Spirit Aerosystems: All Systems Go
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With a roughly $3.5 billion market capitalization, Spirit AeroSystems (NYSE: SPR) is the largest independent supplier of aerostructures (i.e., fuselage components, engine components, and wing structures) to both Boeing (NYSE: BA) and Airbus (EPA: EAD). BA is SPR’s largest customer, accounting for more than 80% of total annual revenues—specifically the Boeing 737 model contributes to more than 50% of SPR’s revenue. SPR’s customers include both commercial and military sectors. Though we are cautious on the outlook for the commercial aerospace industry, we agree that it has probably bottomed out and see SPR as being better positioned than competitors like Triumph (NYSE: TGI) and Goodrich (NYSE: GR) to ride the recovery.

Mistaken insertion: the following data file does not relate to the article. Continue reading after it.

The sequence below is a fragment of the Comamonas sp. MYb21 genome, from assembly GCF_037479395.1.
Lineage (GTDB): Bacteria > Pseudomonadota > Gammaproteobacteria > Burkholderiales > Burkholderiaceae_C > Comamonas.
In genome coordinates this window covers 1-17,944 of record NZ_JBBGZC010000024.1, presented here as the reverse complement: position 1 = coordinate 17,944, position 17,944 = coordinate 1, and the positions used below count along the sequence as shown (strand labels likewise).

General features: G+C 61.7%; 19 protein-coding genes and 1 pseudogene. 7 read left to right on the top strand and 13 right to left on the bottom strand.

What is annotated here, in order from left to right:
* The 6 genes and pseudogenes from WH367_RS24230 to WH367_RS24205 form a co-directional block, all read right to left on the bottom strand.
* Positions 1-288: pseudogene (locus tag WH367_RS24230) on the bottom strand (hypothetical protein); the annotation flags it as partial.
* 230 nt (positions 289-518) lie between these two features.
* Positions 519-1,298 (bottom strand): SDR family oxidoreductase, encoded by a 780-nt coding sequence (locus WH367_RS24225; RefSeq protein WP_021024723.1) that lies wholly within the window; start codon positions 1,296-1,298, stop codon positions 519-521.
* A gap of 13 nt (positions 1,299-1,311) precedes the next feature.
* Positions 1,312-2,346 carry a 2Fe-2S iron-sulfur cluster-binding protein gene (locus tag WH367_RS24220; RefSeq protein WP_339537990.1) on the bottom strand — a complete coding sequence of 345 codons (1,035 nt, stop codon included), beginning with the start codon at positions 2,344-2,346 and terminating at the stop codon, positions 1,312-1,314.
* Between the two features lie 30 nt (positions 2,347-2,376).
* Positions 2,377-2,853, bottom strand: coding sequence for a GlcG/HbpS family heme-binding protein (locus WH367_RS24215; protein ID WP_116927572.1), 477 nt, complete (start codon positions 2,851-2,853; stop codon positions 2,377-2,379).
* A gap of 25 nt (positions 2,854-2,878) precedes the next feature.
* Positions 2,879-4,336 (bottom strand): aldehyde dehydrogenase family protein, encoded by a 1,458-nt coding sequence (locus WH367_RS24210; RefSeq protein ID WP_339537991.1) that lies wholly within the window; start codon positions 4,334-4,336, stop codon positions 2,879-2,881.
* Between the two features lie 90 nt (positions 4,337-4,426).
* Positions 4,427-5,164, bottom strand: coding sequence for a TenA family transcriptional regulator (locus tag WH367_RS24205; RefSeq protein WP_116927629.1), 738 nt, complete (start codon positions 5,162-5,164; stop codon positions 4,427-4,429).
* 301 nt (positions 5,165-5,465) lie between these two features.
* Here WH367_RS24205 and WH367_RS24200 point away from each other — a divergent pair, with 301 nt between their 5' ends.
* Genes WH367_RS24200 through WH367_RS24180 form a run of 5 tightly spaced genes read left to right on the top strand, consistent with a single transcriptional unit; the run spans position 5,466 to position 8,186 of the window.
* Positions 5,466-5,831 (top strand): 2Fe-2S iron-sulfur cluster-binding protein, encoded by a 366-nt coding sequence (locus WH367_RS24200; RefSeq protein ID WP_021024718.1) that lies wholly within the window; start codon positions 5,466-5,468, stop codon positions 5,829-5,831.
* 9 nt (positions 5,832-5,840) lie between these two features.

Early this month, SPR hosted an investor day at its Wichita, Kansas headquarters. Management laid out 2014 financial targets projecting $6.3 billion of revenues with operating margins potentially reaching 12%. We think that margin can be reached given increased volumes, cost savings, and the benefits from new accounting blocks -- airline-speak for the number of aircraft a company needs to sell for a program to break even. The impact for the 737 and 777 models will hit this year but the impact of the 747 and A320 models will not hit until early next year. Management projections imply about a 9% CAGR from 2011 to 2014 compared to the 6% CAGR during 2007-2011. Achieving high single digit growth over the next few years, successfully managing down inventory, and meeting those margin projections will boost free cash flow, warranting a higher stock price.